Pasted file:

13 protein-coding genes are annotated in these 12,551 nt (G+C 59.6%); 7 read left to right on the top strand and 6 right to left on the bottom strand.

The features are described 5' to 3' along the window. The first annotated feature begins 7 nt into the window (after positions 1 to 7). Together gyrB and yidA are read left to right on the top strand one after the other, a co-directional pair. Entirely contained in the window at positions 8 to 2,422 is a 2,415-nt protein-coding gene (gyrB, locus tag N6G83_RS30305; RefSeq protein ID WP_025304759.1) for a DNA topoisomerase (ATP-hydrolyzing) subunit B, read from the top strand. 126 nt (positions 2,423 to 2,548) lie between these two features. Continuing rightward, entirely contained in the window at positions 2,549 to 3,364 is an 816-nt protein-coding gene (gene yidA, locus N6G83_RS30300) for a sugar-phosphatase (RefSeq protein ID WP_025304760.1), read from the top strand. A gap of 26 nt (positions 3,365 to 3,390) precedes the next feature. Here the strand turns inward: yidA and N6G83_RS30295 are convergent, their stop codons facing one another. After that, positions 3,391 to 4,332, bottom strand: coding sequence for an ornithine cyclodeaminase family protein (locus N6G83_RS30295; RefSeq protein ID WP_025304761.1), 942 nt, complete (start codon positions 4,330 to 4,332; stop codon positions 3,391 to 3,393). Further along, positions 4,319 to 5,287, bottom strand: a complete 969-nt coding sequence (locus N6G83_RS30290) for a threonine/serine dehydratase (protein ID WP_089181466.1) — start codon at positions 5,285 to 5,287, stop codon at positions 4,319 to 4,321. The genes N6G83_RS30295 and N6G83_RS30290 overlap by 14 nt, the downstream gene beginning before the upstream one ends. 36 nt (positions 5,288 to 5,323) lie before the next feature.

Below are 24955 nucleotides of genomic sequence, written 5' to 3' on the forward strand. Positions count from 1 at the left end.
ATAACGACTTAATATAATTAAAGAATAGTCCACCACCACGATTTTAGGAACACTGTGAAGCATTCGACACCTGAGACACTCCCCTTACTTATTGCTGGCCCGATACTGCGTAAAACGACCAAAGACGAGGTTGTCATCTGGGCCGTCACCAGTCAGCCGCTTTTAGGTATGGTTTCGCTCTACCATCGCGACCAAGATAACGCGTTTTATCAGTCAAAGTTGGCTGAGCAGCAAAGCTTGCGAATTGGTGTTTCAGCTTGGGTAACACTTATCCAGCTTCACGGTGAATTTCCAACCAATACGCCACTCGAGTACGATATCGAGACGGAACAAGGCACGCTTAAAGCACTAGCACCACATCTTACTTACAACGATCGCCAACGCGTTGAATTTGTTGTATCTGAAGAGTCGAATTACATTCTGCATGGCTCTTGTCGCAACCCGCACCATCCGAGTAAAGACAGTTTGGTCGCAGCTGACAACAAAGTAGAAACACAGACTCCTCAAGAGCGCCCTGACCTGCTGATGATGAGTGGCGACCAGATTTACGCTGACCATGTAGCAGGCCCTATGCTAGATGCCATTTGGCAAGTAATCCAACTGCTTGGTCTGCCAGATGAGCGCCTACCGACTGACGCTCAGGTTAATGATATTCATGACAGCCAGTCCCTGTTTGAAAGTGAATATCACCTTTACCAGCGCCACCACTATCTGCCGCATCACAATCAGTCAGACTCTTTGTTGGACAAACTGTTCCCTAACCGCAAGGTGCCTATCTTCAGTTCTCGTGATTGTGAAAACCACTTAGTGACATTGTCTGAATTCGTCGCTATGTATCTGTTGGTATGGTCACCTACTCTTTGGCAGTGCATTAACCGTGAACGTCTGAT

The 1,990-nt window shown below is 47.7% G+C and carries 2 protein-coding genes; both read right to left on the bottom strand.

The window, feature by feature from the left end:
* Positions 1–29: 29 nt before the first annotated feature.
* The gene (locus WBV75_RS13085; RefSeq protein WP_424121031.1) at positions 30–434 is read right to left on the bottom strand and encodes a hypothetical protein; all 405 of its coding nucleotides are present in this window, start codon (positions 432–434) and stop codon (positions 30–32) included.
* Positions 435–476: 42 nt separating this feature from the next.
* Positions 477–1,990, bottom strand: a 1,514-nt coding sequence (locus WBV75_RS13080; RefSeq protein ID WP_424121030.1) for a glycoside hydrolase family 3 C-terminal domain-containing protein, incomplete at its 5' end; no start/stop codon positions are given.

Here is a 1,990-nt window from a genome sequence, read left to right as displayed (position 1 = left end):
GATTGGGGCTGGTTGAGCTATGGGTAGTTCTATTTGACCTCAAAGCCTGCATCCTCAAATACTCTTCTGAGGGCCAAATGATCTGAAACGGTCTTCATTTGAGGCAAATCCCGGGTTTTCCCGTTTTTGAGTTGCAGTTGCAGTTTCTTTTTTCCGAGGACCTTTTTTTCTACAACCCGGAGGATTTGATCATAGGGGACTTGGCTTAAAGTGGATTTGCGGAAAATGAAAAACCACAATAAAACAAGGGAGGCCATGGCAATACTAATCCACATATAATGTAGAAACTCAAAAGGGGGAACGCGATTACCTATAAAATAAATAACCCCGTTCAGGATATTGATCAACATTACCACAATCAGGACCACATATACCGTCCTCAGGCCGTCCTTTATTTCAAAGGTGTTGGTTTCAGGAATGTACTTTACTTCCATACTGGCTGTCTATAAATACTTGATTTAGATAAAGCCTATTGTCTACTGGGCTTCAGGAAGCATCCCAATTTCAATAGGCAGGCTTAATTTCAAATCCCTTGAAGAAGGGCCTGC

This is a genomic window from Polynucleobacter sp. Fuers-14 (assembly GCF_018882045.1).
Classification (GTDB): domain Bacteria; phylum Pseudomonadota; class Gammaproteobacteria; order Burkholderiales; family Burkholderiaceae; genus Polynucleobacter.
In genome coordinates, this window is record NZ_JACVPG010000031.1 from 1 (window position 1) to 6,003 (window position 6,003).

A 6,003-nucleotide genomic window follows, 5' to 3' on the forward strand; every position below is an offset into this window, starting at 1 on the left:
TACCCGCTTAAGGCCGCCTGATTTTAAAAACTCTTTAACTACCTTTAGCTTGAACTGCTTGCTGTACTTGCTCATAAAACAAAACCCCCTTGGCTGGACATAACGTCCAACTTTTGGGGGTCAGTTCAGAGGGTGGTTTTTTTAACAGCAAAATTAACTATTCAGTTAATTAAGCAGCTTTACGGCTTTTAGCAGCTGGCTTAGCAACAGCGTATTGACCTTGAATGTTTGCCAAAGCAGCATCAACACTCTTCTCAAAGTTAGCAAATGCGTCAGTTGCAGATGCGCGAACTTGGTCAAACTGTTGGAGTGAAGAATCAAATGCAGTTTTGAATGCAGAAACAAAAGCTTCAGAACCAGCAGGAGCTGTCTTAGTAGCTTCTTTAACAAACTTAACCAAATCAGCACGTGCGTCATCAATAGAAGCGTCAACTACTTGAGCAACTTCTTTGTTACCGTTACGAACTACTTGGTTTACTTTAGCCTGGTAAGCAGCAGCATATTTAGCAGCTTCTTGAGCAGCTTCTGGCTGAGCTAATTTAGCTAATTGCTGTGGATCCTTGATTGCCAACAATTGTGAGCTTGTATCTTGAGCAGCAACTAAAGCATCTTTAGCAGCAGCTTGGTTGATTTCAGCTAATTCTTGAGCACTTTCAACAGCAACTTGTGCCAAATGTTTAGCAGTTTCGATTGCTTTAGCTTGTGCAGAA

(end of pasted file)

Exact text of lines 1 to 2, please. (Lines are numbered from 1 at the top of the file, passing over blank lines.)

13 protein-coding genes are annotated in these 12,551 nt (G+C 59.6%); 7 read left to right on the top strand and 6 right to left on the bottom strand.

The features are described 5' to 3' along the window. The first annotated feature begins 7 nt into the window (after positions 1 to 7). Together gyrB and yidA are read left to right on the top strand one after the other, a co-directional pair. Entirely contained in the window at positions 8 to 2,422 is a 2,415-nt protein-coding gene (gyrB, locus tag N6G83_RS30305; RefSeq protein ID WP_025304759.1) for a DNA topoisomerase (ATP-hydrolyzing) subunit B, read from the top strand. 126 nt (positions 2,423 to 2,548) lie between these two features. Continuing rightward, entirely contained in the window at positions 2,549 to 3,364 is an 816-nt protein-coding gene (gene yidA, locus N6G83_RS30300) for a sugar-phosphatase (RefSeq protein ID WP_025304760.1), read from the top strand. A gap of 26 nt (positions 3,365 to 3,390) precedes the next feature. Here the strand turns inward: yidA and N6G83_RS30295 are convergent, their stop codons facing one another. After that, positions 3,391 to 4,332, bottom strand: coding sequence for an ornithine cyclodeaminase family protein (locus N6G83_RS30295; RefSeq protein ID WP_025304761.1), 942 nt, complete (start codon positions 4,330 to 4,332; stop codon positions 3,391 to 3,393). Further along, positions 4,319 to 5,287, bottom strand: a complete 969-nt coding sequence (locus N6G83_RS30290) for a threonine/serine dehydratase (protein ID WP_089181466.1) — start codon at positions 5,285 to 5,287, stop codon at positions 4,319 to 4,321. The genes N6G83_RS30295 and N6G83_RS30290 overlap by 14 nt, the downstream gene beginning before the upstream one ends. 36 nt (positions 5,288 to 5,323) lie before the next feature.